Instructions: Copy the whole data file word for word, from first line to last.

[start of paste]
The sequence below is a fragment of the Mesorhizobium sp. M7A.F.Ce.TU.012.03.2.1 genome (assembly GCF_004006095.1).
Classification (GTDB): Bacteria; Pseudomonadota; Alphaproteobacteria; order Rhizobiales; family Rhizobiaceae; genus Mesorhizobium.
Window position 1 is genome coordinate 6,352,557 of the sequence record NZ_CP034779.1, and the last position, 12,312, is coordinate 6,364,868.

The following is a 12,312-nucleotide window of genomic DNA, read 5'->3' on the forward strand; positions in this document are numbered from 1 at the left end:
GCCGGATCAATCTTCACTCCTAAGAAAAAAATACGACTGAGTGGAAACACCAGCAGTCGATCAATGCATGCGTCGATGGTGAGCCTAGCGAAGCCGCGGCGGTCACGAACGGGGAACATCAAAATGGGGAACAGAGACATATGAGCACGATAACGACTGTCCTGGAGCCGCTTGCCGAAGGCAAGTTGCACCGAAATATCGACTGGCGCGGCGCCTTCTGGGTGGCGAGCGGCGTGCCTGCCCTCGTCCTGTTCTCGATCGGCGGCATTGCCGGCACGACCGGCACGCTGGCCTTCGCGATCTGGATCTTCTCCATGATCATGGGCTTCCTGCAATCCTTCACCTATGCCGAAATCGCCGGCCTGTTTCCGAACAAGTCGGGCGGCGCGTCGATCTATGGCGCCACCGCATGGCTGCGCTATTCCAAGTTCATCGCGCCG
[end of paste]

The sequence below is a fragment of the Mesorhizobium sp. M7A.F.Ce.TU.012.03.2.1 genome (assembly GCF_004006095.1).
Classification (GTDB): Bacteria; Pseudomonadota; Alphaproteobacteria; order Rhizobiales; family Rhizobiaceae; genus Mesorhizobium.
Window position 1 is genome coordinate 6,352,557 of the sequence record NZ_CP034779.1, and the last position, 12,312, is coordinate 6,364,868.

The following is a 12,312-nucleotide window of genomic DNA, read 5'->3' on the forward strand; positions in this document are numbered from 1 at the left end:
GCCGGATCAATCTTCACTCCTAAGAAAAAAATACGACTGAGTGGAAACACCAGCAGTCGATCAATGCATGCGTCGATGGTGAGCCTAGCGAAGCCGCGGCGGTCACGAACGGGGAACATCAAAATGGGGAACAGAGACATATGAGCACGATAACGACTGTCCTGGAGCCGCTTGCCGAAGGCAAGTTGCACCGAAATATCGACTGGCGCGGCGCCTTCTGGGTGGCGAGCGGCGTGCCTGCCCTCGTCCTGTTCTCGATCGGCGGCATTGCCGGCACGACCGGCACGCTGGCCTTCGCGATCTGGATCTTCTCCATGATCATGGGCTTCCTGCAATCCTTCACCTATGCCGAAATCGCCGGCCTGTTTCCGAACAAGTCGGGCGGCGCGTCGATCTATGGCGCCACCGCATGGCTGCGCTATTCCAAGTTCATCGCGCCG